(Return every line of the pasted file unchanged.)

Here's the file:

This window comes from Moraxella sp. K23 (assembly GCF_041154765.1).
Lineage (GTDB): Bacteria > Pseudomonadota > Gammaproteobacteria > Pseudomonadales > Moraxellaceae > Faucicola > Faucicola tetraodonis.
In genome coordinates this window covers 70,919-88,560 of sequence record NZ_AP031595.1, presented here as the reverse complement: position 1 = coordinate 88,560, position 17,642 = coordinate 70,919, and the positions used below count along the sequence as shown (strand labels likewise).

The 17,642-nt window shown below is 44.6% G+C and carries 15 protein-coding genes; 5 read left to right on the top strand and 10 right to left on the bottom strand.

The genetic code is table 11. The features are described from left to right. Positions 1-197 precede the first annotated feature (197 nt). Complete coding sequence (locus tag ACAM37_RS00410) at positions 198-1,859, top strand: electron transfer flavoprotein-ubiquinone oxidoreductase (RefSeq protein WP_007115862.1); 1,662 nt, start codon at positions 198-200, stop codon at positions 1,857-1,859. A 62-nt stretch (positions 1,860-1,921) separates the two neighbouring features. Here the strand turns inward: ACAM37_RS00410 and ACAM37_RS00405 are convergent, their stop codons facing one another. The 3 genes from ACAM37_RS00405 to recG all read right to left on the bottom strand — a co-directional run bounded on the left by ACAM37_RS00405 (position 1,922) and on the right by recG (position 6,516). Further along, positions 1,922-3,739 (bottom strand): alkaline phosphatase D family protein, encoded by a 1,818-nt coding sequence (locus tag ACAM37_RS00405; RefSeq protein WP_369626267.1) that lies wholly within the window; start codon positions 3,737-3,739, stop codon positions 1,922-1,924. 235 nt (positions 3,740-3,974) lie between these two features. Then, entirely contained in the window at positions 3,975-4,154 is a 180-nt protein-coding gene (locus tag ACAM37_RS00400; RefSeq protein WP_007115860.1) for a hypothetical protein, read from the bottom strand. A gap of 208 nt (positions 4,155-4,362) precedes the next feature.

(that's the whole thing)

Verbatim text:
This window comes from Moraxella sp. K23 (assembly GCF_041154765.1).
Lineage (GTDB): Bacteria > Pseudomonadota > Gammaproteobacteria > Pseudomonadales > Moraxellaceae > Faucicola > Faucicola tetraodonis.
In genome coordinates this window covers 70,919-88,560 of sequence record NZ_AP031595.1, presented here as the reverse complement: position 1 = coordinate 88,560, position 17,642 = coordinate 70,919, and the positions used below count along the sequence as shown (strand labels likewise).

The 17,642-nt window shown below is 44.6% G+C and carries 15 protein-coding genes; 5 read left to right on the top strand and 10 right to left on the bottom strand.

The genetic code is table 11. The features are described from left to right. Positions 1-197 precede the first annotated feature (197 nt). Complete coding sequence (locus tag ACAM37_RS00410) at positions 198-1,859, top strand: electron transfer flavoprotein-ubiquinone oxidoreductase (RefSeq protein WP_007115862.1); 1,662 nt, start codon at positions 198-200, stop codon at positions 1,857-1,859. A 62-nt stretch (positions 1,860-1,921) separates the two neighbouring features. Here the strand turns inward: ACAM37_RS00410 and ACAM37_RS00405 are convergent, their stop codons facing one another. The 3 genes from ACAM37_RS00405 to recG all read right to left on the bottom strand — a co-directional run bounded on the left by ACAM37_RS00405 (position 1,922) and on the right by recG (position 6,516). Further along, positions 1,922-3,739 (bottom strand): alkaline phosphatase D family protein, encoded by a 1,818-nt coding sequence (locus tag ACAM37_RS00405; RefSeq protein WP_369626267.1) that lies wholly within the window; start codon positions 3,737-3,739, stop codon positions 1,922-1,924. 235 nt (positions 3,740-3,974) lie between these two features. Then, entirely contained in the window at positions 3,975-4,154 is a 180-nt protein-coding gene (locus tag ACAM37_RS00400; RefSeq protein WP_007115860.1) for a hypothetical protein, read from the bottom strand. A gap of 208 nt (positions 4,155-4,362) precedes the next feature.